One on One With Michael Fairman


One On One with Michael Fairman

Michael Fairman is expresses his love for being a part of The Young and The Restless.


Michael Fairman, an accomplished actor and writer for television, has been thoroughly enjoying his time on the number one CBS soap, The Young and the Restless. He has had an extensive acting career, including shows like Hill Street Blues, Dynasty, and WKRP in Cincinnati. In addition to prime time, Michael is no stranger to daytime drama as he appeared on ABC’??s General Hospital as Harry Silver for several years (1994-97). He is also an accomplished writer for television and has been credited for writing many episodes of WKRP in Cincinnati.

Michael has enjoyed being a part of CBS’?? longest running daytime drama for the past 6 months and he has been working with long time veteran Jeanne Cooper in a storyline that has garnered many fans. In a recent interview with TVSource Magazine, Michael praised his on screen leading lady, Jeanne Cooper and expressed his feelings about what possibly lies ahead for his character.

TVSource Magazine: Your storyline with Katherine Chancellor has blossomed from a budding friendship and being supportive of her to building more of a relationship. How has it been for you working with Jeanne Cooper in this storyline?

Michael Fairman: When I met Jeanne at the first audition,she made me feel at ease the instant I walked into the room. Because of her I was very comfortable and free. The scene we read was of substance and we had a lot of fun doing it. I felt close to her immediately and I believe she felt the same regarding me When we started working together on set, we kept that going. We each looked forward to seeing the other. As we progressed in the story,we became even more comfortable with each other.

TVS: Do you like where this story is going?

MF: Murphy has come to be somebody who supports her and she has grown to respect his opinions about things. It’??s given him strength in the relationship, and allowed her to show her vulnerability. With the two of them strong and equal, the story could go anywhere.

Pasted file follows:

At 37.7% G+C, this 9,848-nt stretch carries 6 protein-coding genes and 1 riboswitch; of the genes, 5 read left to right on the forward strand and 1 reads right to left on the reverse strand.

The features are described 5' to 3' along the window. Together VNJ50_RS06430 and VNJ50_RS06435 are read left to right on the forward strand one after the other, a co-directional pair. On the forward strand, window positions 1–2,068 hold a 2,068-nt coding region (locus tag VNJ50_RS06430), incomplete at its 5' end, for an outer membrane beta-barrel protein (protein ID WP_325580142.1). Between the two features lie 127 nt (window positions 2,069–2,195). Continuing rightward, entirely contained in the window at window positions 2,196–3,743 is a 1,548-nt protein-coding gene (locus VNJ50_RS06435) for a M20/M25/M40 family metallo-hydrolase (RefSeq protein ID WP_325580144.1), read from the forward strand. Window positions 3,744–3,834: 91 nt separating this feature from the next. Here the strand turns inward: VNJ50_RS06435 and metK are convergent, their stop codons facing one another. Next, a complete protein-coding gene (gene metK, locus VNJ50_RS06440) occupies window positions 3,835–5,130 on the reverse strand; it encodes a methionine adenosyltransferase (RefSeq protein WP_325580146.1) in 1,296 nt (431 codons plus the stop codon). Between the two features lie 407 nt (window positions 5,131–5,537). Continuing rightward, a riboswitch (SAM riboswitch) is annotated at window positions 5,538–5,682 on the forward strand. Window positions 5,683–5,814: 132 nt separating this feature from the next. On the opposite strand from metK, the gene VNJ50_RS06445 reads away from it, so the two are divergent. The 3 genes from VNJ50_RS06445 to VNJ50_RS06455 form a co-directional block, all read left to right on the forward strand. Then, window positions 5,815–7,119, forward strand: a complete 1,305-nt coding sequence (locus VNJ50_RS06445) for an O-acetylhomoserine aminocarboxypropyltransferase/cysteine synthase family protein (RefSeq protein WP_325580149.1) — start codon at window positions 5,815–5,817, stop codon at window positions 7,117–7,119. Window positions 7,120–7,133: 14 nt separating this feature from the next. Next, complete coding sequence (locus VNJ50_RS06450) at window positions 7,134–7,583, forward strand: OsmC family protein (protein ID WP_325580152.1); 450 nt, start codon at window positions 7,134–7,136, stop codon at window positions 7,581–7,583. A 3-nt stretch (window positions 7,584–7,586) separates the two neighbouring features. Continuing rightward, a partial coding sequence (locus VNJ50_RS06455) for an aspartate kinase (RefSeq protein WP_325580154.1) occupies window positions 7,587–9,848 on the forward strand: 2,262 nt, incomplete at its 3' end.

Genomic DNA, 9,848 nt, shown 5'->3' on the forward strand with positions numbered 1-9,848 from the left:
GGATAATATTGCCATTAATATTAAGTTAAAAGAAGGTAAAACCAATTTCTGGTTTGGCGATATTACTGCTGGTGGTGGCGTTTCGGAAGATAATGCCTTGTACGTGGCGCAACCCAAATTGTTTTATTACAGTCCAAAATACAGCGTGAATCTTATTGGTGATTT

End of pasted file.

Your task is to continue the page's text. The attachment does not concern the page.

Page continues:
TVS: Why do you think Katherine and Murphy have garnered such a positive response?

MF: We both have very young hearts and points of view and I think that’??s what attracted us to each other — both as actors and characters. We have a very high spirit of play. We’??re laughing and joking all the time on the set. When she walks on the set, my eyes light up and when I arrive she’s happy to see me and I believe that spirit of play comes across in our work. I’m sure that’??s very attractive to the audience. Here are these two geezers [laughs] that are acting like a couple of young kids. The relationships of the younger people on the show seem somewhat unstable. So here comes Murphy, a down to earth relatively even tempered man who gives Katherine a stable relationship. There’??s now a calm amidst all the stormy nuttiness. That’s a very interesting contrast which I think the viewers find attractive and different..

TVS: Would you like to see more stories for Murphy without Katherine?

MF: I’m sure the stories that could be created for Murphy and Katherine are endless.

TVS: You mentioned ad libbing; do you and Jeanne ad lib a lot?

MF: The show is pressed for time each day so it’s not encouraged to go off the script a lot. Sometimes Jeanne and I improvise a bit — little things to create more texture for our characters and the relationship. For example, when we were playing gin rummy in a scene, we did some kidding around which was not in the script and it enlivened the scene. And we’ll both ad lib funny comments when we’re ending the scene.

TVS: Your career is extensive, do you have a preference? Do prefer one over the other or is it more whatever comes along?

MF: For many years I did whatever came along so that I could earn a living. That was mostly in episodic television. When I started doing feature films about 12 years ago I found those much more rewarding. There was more time to create and to improvise. The most exciting have been major motion pictures. In those. an actor has the most available time to contribute and try things. In both daytime and nighttime television there are time constraints.The shooting schedule and the script both have time constraints. So the actor is limited by that. I’ve done several daytime shows but I’m having the most fun with this [Y&R]. In fact I’m having the most fun working I’ve had in years. I’m on the set 3 and 4 days a week, I love the character of Murphy, and I love working with Jeanne and the rest of the cast. Exercising my acting muscles several times a week is just wonderful.

TVS: Does your experience as a writer affect your acting choices?

MF: Oh absolutely. When you’re writing you are creating a character, I’ve learned that first in acting, and applied it to writing and then it became clearer and influenced the acting again. Writers should always study acting and vice versa. I think any good writer if studied acting would make him a better writer. To break down a character, to know what a character wants, to define a character comes from working on roles as an actor and sometimes writers cannot do that.

This interview is not to be reproduced without written consent from the author and © 2009 TVSource Magazine. All rights reserved

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